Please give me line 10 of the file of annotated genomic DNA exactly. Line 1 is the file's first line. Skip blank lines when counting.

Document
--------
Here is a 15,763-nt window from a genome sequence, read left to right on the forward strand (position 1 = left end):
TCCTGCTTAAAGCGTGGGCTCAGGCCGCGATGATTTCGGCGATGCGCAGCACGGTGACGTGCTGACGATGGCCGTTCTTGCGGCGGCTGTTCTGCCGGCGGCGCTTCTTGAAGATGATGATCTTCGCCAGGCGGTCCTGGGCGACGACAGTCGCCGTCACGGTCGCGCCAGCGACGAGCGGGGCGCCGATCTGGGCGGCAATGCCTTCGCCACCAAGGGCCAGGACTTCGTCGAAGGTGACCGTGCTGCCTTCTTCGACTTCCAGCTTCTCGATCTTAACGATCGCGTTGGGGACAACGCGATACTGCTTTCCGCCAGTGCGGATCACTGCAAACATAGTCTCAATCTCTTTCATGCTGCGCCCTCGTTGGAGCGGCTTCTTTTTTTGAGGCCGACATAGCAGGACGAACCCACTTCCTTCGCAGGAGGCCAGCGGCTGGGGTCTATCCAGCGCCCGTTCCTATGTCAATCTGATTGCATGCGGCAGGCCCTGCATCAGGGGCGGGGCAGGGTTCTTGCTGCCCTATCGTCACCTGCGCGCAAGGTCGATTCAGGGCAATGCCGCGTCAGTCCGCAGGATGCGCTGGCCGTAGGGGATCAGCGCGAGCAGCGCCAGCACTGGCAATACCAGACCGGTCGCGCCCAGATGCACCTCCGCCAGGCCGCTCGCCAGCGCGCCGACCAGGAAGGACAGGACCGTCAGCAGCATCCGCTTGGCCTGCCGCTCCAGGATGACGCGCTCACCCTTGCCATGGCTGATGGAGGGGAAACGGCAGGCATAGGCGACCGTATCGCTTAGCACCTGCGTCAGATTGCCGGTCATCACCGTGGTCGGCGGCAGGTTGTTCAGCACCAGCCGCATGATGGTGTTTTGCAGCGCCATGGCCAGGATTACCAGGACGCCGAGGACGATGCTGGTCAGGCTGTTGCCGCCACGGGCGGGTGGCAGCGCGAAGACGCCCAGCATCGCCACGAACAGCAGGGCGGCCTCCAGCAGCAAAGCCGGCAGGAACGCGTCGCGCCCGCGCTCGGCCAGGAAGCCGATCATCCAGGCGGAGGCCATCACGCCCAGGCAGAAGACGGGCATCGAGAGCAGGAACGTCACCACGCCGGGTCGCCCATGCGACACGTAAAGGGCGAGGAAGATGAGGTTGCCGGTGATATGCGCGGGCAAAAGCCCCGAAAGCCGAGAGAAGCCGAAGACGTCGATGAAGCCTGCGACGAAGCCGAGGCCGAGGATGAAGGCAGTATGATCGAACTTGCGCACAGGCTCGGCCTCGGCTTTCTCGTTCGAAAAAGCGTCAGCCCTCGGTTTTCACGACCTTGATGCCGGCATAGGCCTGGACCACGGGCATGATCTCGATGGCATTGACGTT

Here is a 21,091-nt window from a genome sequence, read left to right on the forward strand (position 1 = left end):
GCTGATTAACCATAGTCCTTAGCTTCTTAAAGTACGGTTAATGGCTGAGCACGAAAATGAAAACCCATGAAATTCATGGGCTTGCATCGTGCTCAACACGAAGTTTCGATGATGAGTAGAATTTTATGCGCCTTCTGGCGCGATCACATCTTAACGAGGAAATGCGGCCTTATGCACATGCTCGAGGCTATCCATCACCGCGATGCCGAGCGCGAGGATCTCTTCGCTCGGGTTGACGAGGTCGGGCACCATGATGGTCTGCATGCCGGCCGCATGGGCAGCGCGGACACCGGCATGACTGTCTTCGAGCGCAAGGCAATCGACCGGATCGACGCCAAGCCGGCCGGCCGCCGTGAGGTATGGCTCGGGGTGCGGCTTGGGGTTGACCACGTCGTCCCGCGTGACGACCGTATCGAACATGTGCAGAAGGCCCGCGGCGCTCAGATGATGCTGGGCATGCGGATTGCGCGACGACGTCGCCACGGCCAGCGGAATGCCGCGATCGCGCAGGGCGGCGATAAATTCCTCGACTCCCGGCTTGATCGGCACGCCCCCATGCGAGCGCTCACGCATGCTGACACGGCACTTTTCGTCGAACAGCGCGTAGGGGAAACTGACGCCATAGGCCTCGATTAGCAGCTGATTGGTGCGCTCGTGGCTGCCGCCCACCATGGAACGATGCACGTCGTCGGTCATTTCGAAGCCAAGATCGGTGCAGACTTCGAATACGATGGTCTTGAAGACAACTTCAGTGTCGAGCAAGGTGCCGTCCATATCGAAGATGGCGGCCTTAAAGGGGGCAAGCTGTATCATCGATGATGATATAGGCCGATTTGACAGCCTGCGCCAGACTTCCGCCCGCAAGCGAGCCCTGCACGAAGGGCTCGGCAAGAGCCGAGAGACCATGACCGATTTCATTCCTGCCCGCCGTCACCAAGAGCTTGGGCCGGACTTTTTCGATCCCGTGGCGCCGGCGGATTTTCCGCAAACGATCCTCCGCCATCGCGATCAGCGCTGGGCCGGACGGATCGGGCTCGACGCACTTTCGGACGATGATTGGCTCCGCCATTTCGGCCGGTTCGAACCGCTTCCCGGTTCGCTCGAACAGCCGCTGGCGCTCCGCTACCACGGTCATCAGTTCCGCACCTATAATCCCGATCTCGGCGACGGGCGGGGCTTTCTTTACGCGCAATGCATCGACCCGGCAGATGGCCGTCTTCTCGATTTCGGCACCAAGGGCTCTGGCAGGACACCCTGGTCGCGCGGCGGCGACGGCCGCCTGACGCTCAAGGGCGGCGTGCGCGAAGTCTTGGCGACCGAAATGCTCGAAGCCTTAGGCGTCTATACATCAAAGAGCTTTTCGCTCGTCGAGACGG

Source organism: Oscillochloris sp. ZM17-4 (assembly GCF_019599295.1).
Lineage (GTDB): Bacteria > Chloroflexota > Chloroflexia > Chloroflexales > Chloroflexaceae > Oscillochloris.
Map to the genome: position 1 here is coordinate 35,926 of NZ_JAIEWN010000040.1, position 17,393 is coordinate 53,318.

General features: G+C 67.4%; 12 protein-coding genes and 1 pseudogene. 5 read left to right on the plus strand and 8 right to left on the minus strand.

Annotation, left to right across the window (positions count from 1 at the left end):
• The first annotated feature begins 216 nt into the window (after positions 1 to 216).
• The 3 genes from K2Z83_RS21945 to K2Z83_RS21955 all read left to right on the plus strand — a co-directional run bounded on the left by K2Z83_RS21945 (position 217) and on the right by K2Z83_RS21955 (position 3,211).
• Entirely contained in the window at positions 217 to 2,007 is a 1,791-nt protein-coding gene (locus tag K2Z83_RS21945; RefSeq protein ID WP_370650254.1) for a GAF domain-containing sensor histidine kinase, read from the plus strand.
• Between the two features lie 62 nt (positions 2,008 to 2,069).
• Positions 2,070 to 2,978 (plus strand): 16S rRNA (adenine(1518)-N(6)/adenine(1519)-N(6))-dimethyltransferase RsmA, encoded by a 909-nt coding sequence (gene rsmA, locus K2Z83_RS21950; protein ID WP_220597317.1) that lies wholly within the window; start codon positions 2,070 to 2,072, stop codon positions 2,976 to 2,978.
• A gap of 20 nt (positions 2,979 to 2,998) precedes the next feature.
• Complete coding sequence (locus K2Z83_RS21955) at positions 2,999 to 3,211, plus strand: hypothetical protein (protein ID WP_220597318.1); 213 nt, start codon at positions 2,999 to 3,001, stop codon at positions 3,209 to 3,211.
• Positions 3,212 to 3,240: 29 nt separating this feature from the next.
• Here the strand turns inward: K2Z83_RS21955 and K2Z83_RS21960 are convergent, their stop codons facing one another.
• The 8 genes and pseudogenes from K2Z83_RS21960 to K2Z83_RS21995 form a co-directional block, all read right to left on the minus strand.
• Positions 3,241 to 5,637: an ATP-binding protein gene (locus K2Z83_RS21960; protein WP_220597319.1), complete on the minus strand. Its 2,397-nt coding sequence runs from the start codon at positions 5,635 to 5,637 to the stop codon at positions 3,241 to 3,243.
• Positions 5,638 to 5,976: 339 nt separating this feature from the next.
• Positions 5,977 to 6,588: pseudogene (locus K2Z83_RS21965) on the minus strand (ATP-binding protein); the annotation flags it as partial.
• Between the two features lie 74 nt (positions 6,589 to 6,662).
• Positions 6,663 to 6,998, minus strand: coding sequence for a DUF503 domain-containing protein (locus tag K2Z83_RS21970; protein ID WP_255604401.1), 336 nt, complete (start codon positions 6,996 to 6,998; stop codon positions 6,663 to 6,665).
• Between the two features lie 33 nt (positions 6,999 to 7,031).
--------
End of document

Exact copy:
• The first annotated feature begins 216 nt into the window (after positions 1 to 216).